The theory of perception that Vedantaparibhasa develops is basically an identity theory: in perceptual cognition, the subject and the object achieve a sort of identity. But, on the Advaita metaphysical theory, the only reality is the all pervading difference less consciousness. In that case, the subject of cognition is the same consciousness as limited by the cognitive mechanisms belonging to the empirical person under consideration, just as the object of cognition is also the same consciousness as limited by what ordinarily one would regard as the external thing. In perceptual cognition, the inner sense assumes the form of the object (a very Aristotelian picture); there is a sort of identity between the consciousness as limited by the subjective cognitive mechanism and the consciousness as limited by the thing that is known: this identity is the perceptual cognition. Within this general theory, Advaita Vedanta introduces the idea of a modification of the inner sense, which is called vrtti, whose function is to remove the veil of ignorance that conceals the thing to be known. Although in all cognition, the object is manifested by consciousness in its role as the witness-consciousness, external things are not directly manifested by the witness consciousness. An appropriate modification of the inner sense mediates. This is a complex but highly interesting picture.

Preface
Vedanta has been recognized as the most important and the most well-known philosophical system of Indian thought. Vedantic texts have been the subject of numerous commentaries, which have given rise to several schools of Vedanta. Advaita Vedanta is the nondualistic school of Vedanta primarily explicated by Samkara (ca. 788-820). It was commented upon, elaborated on, and developed by several generations of scholars. It is one of the most widely known and recreated systems of Indian philosophy; it makes the most enigmatic assertion about the nature of the world and our perception of it-brahma satyam jagan mithya jivo brahmaiva naparah (Brahman is real, the world is false, and the individual self is none other than Brahman)-an assertion that western scholars find difficult to comprehend. Thus, it is not surprising that Advaita Vedanta is the most pervasive and enduring Indian perspective, and continues to be the most challenging and provocative philosophical position the world over.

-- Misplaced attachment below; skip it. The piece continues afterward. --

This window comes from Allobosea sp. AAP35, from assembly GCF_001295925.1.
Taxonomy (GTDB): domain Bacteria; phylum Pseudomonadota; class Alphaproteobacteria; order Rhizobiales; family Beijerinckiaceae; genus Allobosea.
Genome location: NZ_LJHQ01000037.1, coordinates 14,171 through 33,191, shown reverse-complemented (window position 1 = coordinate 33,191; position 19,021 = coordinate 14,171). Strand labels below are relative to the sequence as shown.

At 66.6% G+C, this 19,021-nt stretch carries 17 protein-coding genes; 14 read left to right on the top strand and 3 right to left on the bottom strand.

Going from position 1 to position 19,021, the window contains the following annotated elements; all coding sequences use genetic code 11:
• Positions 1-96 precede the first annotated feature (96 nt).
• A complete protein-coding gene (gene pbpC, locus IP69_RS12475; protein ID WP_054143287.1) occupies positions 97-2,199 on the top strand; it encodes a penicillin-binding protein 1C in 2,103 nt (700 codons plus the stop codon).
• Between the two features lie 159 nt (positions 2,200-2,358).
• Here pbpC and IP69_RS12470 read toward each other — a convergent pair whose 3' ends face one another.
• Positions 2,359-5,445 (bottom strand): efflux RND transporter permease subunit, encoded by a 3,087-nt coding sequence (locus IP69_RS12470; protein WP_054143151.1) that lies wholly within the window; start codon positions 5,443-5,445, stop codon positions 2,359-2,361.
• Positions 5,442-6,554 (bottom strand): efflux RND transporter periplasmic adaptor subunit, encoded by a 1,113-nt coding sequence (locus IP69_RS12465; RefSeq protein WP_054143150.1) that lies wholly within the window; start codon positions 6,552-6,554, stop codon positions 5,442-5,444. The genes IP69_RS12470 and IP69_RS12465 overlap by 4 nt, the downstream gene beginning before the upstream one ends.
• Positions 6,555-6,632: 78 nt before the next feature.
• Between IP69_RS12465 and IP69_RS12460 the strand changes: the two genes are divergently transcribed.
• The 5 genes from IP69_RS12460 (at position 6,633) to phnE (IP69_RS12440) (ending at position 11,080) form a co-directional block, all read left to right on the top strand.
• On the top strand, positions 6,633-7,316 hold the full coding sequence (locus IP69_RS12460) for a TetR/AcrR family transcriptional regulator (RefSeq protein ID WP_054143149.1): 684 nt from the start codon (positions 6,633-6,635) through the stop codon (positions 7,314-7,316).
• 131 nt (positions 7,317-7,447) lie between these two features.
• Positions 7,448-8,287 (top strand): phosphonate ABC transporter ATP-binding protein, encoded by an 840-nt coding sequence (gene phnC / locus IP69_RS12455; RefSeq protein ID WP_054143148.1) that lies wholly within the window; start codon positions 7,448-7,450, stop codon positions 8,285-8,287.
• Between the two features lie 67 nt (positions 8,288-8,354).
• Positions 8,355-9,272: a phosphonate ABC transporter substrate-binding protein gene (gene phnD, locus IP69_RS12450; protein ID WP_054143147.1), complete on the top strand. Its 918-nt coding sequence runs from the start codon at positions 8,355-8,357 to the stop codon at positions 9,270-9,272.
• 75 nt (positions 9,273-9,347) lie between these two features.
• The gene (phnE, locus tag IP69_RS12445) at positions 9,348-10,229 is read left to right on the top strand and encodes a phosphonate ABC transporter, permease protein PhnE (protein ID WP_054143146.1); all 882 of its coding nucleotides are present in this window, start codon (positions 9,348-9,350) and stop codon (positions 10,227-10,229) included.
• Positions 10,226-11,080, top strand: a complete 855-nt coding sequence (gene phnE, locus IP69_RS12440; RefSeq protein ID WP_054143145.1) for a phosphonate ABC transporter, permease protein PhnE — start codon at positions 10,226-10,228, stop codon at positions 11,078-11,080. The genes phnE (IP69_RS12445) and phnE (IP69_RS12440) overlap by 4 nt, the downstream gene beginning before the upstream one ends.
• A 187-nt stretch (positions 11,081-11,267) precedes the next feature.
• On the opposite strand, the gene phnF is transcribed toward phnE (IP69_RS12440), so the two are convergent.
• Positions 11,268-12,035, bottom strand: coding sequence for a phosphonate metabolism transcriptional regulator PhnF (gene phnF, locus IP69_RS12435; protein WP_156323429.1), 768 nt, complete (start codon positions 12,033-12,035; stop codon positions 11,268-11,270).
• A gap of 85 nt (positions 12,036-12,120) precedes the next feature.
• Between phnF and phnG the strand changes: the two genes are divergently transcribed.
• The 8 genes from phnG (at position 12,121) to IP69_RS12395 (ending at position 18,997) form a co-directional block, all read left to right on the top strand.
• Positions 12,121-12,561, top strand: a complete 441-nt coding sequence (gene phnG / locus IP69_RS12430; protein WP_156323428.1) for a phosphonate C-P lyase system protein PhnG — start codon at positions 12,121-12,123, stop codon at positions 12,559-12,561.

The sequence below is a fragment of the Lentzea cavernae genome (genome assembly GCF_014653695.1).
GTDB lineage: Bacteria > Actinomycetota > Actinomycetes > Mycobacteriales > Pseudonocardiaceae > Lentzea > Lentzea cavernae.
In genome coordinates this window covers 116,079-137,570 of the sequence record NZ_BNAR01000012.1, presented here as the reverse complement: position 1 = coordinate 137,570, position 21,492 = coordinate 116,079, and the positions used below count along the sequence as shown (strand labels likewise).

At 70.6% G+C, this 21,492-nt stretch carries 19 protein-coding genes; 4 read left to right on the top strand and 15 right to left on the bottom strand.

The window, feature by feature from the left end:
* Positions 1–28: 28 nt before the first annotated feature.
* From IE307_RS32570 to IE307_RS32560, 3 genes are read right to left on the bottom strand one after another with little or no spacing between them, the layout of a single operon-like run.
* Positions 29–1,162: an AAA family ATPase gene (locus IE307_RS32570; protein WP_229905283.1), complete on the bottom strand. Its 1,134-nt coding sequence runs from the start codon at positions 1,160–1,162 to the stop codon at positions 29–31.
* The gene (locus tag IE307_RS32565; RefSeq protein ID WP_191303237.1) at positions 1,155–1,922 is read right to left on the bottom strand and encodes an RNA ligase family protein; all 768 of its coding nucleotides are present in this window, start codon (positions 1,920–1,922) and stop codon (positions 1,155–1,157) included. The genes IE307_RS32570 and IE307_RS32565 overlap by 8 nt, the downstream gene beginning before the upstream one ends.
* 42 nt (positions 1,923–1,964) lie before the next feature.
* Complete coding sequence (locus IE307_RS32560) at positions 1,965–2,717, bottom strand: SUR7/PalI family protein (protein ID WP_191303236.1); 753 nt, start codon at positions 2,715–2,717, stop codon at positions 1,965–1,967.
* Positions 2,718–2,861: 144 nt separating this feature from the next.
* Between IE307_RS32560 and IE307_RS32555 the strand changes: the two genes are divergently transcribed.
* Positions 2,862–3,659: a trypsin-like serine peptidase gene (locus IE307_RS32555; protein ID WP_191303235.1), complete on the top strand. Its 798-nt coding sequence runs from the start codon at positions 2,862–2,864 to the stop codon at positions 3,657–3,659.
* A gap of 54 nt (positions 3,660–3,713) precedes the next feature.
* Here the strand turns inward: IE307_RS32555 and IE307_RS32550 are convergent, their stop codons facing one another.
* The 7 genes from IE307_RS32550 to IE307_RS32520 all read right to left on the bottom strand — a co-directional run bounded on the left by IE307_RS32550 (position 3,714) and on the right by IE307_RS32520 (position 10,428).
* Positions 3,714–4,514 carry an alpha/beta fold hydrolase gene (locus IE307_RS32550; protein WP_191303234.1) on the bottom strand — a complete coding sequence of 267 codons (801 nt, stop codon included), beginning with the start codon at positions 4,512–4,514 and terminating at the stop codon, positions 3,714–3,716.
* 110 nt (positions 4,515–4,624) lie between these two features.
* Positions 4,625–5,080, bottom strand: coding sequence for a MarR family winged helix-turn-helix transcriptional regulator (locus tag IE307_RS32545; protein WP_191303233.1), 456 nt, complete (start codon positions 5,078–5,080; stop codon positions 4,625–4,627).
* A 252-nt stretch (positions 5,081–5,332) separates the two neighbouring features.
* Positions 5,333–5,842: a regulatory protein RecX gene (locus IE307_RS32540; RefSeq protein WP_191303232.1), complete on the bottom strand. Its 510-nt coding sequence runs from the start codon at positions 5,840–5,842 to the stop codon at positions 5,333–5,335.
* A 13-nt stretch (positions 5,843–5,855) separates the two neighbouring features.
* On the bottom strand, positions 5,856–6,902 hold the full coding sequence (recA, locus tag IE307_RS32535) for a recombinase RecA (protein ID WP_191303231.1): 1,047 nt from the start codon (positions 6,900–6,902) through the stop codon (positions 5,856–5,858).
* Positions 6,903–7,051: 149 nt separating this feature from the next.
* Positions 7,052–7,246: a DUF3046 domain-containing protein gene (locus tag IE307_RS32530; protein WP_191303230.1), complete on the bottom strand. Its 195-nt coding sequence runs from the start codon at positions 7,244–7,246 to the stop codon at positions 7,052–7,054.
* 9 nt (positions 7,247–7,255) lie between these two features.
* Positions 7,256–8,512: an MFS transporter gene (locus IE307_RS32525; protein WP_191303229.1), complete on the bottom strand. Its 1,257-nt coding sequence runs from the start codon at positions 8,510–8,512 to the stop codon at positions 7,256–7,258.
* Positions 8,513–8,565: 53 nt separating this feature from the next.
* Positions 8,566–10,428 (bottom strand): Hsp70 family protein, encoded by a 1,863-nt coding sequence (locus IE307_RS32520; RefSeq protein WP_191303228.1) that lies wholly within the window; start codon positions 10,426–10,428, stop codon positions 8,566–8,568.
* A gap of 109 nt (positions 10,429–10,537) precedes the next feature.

In recent times a great deal of attention has been paid to the divergent facets of Advaita Vedanta. Little attention, however, has been paid to its epistemology. As Professor Deutsch points out, "except in the later phases of the tradition, and even here to only a limited extent...there is little awareness of epistemology as a distinct philosophical discipline" (Advaita Vedanta: A Philosophical Reconstruction, 81). One possible explanation for this phenomenon that comes to mind is Advaitic taxonomy. Samkara does not discuss epistemological issues separately, but rather intermingles them with the metaphysical issues.

There are two forms of knowledge: paravidya (higher knowledge) and aparavidya (lower knowledge). Paravidya is the knowledge of Brahman, the Absolute, and aparavidya is the knowledge of every other kind, bearing on the empirical world where the plurality of names and forms is manifested. These two forms of knowledge, Samkara maintains, are incommensurable. The paravidya is sui generis: it is attained all at once-immediately, intuitively. It is neither mediated nor conditional. Such a knowledge is self-certifying, because no other form of knowledge can either confirm or disconfirm it. When Brahman is realized, nothing remains to be known. However, until the attainment of paravidya-the Brahman realization-the aparavidya holds sway as the 'ultimate', but it can never claim the ultimacy that belongs to paravidya.